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Barter: POEMS (Illinois Poetry Series) Paperback – April, 2003
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Few things make my heart leap like the prospect of a new, unread book of poetry by Ira Sadoff, one of the best poets presently working in America. The only problem is that I tend to read them all too quickly, and am then stuck waiting for another two or three years until Sadoff releases his next book.
Barter fits all those angles exactly. It's a book that begs to be consumed in one sitting, despite the reader's knowledge that it's going to be a while before you get any more. From the very first poem, Sadoff lets you know he's going to be breaking every conventional rule, and doing it in such a way that you can't help but be awed:
"Nevertheless, I want to talk about it. Those scarred bodies
on the hospital table, they're white chalk children use
to deface the sidewalk. The deer fed in the gazebo,
where the salt lick was barely safe from the fox." ("The Soul")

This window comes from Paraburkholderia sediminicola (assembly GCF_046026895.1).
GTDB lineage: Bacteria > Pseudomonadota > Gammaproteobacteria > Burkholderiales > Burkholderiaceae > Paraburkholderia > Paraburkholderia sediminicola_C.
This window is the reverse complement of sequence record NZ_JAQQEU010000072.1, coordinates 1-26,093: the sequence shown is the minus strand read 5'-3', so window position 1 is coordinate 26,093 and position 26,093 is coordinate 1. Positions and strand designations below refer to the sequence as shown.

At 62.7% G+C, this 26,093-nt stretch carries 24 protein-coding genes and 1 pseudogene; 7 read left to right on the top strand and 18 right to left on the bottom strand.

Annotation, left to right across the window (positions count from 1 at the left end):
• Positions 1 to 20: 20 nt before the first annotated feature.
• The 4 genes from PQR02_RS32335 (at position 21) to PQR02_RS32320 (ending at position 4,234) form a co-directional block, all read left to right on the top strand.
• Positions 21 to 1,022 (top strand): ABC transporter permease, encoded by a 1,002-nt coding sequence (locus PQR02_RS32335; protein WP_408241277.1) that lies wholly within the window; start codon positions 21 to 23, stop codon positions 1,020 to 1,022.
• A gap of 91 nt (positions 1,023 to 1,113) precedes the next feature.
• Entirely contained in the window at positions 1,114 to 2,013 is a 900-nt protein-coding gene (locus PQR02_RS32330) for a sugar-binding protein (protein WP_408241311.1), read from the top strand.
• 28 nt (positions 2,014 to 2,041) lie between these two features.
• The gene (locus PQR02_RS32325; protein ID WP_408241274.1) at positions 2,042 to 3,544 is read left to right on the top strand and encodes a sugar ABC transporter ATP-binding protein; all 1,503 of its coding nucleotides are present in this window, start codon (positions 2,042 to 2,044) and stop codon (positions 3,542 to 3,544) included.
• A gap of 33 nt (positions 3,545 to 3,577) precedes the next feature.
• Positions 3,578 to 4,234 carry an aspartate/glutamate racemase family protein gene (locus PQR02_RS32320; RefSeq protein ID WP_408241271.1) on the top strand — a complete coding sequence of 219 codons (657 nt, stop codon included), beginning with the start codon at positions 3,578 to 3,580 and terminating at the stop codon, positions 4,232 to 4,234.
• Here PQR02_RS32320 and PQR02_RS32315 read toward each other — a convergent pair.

Not only does the man use "soul," the most overused word in poetry, in a poem, he uses it as the title. And despite its subject matter, the poem still comes off as brilliant, original, a combination of the nature poetry of Hayden Carruth and the language poetry of John Ashbery, but with Sadoff's distinctive, authoritative voice.
This is what poetry is supposed to be. A while ago, I proposed (in a review of Clay Eshleman's delicious Hotel Cro-Magnon) changing the canon that gets taught in schools to something that kids will actually like. Barter is a book that should fit well with a new curriculum. Don't let this one get away without reading it. **** ½